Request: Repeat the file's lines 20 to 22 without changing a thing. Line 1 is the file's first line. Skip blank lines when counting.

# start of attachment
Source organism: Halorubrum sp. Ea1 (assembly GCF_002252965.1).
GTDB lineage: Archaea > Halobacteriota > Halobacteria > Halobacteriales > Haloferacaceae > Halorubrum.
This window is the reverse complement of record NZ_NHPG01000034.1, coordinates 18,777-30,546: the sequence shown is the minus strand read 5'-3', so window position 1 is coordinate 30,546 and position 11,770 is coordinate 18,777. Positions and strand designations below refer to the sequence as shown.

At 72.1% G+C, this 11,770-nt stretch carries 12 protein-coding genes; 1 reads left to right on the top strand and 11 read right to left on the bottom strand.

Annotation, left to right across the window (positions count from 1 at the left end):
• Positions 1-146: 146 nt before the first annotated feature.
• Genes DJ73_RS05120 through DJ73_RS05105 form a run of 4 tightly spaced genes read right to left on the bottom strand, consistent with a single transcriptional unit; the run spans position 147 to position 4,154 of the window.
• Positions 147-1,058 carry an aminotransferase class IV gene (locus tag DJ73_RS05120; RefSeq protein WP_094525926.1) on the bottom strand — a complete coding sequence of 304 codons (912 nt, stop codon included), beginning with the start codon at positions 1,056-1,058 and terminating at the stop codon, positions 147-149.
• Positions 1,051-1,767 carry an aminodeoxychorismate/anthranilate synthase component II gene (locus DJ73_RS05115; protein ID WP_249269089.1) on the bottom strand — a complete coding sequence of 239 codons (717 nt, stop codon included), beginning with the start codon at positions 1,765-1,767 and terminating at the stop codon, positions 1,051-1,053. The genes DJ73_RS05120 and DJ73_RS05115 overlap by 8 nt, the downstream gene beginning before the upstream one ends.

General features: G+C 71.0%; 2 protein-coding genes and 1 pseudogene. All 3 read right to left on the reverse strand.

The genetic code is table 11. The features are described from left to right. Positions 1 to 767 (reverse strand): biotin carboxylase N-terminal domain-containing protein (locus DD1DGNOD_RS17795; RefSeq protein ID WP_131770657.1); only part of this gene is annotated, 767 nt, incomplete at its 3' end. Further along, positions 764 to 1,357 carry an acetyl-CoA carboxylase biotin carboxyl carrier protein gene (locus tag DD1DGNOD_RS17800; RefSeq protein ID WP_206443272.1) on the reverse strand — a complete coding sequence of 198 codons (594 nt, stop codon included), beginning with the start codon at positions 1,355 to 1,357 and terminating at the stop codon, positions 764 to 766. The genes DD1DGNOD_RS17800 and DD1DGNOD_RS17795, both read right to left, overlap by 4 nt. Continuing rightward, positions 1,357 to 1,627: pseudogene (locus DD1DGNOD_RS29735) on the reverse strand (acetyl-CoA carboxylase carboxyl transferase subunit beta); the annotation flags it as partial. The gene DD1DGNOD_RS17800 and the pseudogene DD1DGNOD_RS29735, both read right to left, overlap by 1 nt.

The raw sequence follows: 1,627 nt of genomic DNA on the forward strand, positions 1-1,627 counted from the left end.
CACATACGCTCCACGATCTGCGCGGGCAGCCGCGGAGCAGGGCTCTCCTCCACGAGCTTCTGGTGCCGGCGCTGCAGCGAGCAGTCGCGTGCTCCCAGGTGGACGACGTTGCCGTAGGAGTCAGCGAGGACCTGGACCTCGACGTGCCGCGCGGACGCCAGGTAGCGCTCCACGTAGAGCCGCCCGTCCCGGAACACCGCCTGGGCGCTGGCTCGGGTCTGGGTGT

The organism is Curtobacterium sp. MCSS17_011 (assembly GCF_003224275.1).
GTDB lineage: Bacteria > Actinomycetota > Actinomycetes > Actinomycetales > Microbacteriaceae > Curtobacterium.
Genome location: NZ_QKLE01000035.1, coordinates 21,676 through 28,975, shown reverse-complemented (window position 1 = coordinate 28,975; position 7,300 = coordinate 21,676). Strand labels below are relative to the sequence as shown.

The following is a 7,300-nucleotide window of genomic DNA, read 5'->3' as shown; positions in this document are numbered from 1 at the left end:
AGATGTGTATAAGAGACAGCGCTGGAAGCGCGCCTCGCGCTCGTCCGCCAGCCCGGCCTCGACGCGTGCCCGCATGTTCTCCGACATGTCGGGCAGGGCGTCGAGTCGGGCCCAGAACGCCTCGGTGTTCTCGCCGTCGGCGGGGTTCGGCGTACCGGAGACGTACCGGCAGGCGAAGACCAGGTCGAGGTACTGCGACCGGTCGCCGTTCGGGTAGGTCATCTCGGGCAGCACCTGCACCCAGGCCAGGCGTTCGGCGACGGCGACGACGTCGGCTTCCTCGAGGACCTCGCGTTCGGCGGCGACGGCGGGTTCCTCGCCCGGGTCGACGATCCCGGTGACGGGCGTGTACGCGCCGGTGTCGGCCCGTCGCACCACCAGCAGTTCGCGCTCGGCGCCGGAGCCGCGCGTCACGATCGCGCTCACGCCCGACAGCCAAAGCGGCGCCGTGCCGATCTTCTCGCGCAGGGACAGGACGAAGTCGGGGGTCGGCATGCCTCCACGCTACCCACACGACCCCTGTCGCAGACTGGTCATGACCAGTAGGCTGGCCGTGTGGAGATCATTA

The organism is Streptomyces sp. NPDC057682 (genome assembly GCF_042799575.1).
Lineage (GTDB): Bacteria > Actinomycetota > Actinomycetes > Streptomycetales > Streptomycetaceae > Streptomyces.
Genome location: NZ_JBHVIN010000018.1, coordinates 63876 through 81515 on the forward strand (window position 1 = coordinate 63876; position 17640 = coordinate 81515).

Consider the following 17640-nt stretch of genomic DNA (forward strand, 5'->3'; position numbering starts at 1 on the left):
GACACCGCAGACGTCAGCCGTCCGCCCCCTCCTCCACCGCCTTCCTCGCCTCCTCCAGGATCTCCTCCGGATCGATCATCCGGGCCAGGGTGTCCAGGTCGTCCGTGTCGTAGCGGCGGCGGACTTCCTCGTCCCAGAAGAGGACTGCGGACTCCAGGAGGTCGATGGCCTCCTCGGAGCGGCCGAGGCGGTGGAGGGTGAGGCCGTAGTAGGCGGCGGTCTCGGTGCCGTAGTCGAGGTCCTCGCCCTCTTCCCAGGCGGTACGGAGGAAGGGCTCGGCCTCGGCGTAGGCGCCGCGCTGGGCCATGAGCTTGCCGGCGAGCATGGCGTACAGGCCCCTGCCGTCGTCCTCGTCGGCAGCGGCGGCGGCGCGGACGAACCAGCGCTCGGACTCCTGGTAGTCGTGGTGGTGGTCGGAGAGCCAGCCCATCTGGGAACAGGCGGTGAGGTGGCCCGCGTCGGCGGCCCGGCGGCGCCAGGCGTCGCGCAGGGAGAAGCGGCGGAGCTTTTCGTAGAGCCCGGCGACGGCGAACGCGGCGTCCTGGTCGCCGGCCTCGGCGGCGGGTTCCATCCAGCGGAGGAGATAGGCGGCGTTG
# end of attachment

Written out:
Lineage (GTDB): Bacteria > Actinomycetota > Actinomycetes > Streptomycetales > Streptomycetaceae > Streptomyces.
Genome location: NZ_JBHVIN010000018.1, coordinates 63876 through 81515 on the forward strand (window position 1 = coordinate 63876; position 17640 = coordinate 81515).

Consider the following 17640-nt stretch of genomic DNA (forward strand, 5'->3'; position numbering starts at 1 on the left):